The Asian tiger mosquito is about 2 to 10 mm length with a striking white and black pattern. The variation of the body size in adult mosquitoes depends on the density of the larval population and food supply within the breeding water. Since these circumstances are seldom optimal, the average body size of adult mosquitoes is considerably smaller than 10 mm. For example, the average length of the abdomen was calculated to be 2.63 mm, the wings 2.7 mm, and the proboscis 1.88 mm through a study of 10 images from 1962 of both male and female mosquitoes.
The males are roughly 20% smaller than the females, but they are morphologically very similar. However, as in all mosquito species, the antennae of the males in comparison to the females are noticeably bushier and contain auditory receptors to detect the characteristic whine of the female. The maxillary palps of the males are also longer than their proboscises whereas the females’ maxillary palps are much shorter. (This is typical for the males of the Culicinae.) In addition, the tarsus of the hind legs of the males is more silvery. Tarsomere IV is roughly three-quarters silver in the males whereas the females’ is only about 60% silver.
The other characteristics do not differentiate between sexes. A single silvery-white line of tight scales begins between the eyes and continues down the dorsal side of the thorax. This characteristic marking is the easiest and surest way to identify the Asian tiger mosquito.
The proboscis is dark colored, the upper surface of the end segment of the palps is covered in silvery scales, and the labium does not feature a light line on its underside. The compound eyes are distinctly separated from one another. The scutum, the dorsal portion of an insect’s thoracic segment, is black alongside the characteristic white midline. On the side of the thorax, the scutellum, and the abdomen there are numerous spots covered in white-silvery scales.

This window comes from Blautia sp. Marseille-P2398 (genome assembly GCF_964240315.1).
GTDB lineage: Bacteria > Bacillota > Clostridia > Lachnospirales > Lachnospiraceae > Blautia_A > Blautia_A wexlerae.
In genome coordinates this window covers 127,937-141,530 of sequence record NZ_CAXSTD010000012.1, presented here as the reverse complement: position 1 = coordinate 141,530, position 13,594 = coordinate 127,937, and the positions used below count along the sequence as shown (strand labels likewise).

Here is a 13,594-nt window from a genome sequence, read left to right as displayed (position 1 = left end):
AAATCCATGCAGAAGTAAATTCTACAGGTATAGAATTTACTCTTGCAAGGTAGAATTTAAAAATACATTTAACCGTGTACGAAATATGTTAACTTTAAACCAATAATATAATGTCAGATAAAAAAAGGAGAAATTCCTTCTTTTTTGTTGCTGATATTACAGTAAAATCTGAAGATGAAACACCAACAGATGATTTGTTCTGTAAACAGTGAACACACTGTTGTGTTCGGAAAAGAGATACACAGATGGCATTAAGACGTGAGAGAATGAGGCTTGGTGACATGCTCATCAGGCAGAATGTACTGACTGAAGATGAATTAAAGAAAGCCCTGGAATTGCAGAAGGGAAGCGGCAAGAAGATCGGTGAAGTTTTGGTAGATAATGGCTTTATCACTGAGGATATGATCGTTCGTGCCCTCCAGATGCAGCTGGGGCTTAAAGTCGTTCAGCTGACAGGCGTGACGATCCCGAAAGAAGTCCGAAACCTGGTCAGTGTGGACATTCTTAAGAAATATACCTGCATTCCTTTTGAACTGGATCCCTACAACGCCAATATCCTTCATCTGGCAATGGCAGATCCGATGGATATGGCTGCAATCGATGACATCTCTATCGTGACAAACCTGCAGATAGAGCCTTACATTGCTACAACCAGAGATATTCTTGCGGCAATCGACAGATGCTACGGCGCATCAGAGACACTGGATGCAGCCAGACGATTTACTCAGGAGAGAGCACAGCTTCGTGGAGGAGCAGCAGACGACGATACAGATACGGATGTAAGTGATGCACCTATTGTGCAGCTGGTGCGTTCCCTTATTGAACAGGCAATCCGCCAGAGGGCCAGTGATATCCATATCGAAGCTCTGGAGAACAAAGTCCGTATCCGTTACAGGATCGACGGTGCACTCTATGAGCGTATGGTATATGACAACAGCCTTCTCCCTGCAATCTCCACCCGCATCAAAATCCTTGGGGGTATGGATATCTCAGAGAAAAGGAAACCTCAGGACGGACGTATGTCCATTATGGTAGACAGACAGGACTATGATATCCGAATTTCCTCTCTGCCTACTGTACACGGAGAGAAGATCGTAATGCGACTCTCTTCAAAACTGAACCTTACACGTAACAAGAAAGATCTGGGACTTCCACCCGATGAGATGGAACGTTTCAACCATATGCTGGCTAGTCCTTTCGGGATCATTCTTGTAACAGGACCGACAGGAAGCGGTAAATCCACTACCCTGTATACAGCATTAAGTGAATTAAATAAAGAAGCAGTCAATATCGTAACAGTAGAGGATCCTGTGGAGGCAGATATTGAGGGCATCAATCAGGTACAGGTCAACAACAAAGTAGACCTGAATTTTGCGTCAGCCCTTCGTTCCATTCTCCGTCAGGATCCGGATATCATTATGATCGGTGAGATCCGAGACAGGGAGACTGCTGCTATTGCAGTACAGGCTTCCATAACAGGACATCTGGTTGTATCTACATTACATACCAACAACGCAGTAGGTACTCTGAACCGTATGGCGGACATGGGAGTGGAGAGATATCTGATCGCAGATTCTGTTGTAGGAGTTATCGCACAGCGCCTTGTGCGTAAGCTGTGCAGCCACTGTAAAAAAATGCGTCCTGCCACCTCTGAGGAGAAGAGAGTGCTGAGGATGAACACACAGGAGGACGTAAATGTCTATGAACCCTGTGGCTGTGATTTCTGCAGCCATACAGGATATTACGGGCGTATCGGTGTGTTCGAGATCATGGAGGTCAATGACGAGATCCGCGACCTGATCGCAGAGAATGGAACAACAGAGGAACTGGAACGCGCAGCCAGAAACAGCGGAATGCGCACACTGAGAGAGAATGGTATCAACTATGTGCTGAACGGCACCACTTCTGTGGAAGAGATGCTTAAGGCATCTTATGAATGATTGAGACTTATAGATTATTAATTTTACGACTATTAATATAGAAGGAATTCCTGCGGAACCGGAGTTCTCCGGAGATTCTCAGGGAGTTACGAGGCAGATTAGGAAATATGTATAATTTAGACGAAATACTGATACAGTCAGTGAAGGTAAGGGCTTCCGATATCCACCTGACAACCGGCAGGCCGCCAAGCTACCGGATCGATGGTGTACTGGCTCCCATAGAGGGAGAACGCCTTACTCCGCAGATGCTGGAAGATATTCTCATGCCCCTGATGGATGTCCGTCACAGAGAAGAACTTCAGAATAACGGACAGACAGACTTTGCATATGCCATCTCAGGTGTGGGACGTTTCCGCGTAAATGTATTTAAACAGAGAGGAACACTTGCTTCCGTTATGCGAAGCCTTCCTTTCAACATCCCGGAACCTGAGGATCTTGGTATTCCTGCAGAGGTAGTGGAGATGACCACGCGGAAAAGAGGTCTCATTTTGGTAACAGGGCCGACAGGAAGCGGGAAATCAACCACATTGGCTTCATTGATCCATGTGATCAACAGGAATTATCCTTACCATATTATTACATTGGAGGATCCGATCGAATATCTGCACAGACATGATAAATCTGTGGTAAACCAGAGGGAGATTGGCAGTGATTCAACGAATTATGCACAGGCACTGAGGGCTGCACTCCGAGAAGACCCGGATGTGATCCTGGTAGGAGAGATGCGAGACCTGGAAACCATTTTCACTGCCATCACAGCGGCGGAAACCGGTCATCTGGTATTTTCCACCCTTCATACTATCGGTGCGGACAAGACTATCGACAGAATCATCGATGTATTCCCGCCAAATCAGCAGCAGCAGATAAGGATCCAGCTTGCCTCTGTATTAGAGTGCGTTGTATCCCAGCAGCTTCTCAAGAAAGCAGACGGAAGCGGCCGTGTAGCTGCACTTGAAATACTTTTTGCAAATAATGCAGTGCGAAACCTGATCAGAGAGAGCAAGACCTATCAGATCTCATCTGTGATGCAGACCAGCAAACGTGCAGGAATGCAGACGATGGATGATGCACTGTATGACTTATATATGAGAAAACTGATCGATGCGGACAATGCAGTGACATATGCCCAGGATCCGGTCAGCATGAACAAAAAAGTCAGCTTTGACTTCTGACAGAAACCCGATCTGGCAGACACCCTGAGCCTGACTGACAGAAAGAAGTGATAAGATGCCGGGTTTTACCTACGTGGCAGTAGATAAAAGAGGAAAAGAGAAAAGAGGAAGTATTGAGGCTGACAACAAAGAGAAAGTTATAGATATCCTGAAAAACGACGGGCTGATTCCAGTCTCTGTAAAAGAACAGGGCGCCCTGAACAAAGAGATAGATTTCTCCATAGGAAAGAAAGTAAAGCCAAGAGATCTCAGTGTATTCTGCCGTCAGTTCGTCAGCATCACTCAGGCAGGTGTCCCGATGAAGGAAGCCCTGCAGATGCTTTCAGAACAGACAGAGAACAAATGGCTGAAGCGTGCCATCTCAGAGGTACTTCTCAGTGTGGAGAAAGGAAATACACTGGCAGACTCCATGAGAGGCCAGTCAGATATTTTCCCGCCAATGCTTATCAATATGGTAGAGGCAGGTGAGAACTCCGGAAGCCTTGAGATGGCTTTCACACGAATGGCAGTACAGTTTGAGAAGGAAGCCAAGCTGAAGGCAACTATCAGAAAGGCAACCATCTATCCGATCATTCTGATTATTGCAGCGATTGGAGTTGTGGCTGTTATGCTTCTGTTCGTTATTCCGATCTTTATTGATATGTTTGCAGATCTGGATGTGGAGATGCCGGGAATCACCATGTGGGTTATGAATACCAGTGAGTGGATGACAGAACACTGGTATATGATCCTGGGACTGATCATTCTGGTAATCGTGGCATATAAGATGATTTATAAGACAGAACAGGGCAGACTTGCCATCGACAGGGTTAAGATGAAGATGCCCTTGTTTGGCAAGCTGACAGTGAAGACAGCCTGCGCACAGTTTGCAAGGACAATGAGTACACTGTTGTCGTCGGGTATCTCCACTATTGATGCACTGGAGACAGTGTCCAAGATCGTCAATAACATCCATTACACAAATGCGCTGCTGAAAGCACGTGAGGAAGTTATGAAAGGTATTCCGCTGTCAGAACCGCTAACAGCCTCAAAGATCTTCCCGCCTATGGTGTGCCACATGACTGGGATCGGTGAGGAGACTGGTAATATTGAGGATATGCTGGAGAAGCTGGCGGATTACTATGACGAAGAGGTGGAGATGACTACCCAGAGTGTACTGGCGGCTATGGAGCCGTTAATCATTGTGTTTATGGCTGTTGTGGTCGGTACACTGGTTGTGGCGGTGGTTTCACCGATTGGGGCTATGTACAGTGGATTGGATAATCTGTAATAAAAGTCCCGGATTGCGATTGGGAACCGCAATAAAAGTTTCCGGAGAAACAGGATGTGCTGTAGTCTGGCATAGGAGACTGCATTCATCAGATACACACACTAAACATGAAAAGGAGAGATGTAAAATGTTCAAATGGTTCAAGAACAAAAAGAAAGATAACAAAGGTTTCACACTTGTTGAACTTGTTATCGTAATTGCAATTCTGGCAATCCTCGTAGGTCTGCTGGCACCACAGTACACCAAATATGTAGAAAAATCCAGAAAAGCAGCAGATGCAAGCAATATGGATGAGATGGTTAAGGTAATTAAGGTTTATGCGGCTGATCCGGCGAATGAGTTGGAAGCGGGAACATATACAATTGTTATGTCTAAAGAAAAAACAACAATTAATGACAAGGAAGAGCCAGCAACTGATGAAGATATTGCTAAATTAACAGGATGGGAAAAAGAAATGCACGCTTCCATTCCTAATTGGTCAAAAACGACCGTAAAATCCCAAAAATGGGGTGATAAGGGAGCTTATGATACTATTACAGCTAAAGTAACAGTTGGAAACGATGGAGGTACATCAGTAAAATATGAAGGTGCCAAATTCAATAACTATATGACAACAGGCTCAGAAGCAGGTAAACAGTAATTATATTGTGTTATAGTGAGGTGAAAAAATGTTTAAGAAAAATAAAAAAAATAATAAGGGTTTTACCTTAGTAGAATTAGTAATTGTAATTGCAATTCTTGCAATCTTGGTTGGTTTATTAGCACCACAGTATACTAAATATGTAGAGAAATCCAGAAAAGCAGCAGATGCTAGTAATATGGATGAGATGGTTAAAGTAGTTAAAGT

Such white-silvery scales can also be found on the tarsus, particularly on the hind legs that are commonly suspended in the air. The base of tarsomere I through IV has a ring of white scales, creating the appearance of white and black rings. On the fore legs and middle legs, only the first three tarsomeres have the ring of white scales whereas tarsomere V on the hind legs is completely white. The femur of each leg is also black with white scales on the end of the “knee”. The femurs of the middle legs do not feature a silver line on the base of the upper side, whereas, the femurs on the hind legs have short white lines on base of the upper side. The tibias are black on the base and have no white scales.
The terga on segments II through VI of the abdomen are dark and have an almost triangular silvery-white marking on the base that is not aligned with the silvery bands of scales on the ventral side of the abdomen. The triangular marking and the silvery band are only aligned on abdominal segment VII. The transparent wings have white spots on the base of the Costas. With older mosquito specimens, the scales could be partially worn off making the previously mentioned characteristics not stand out as much.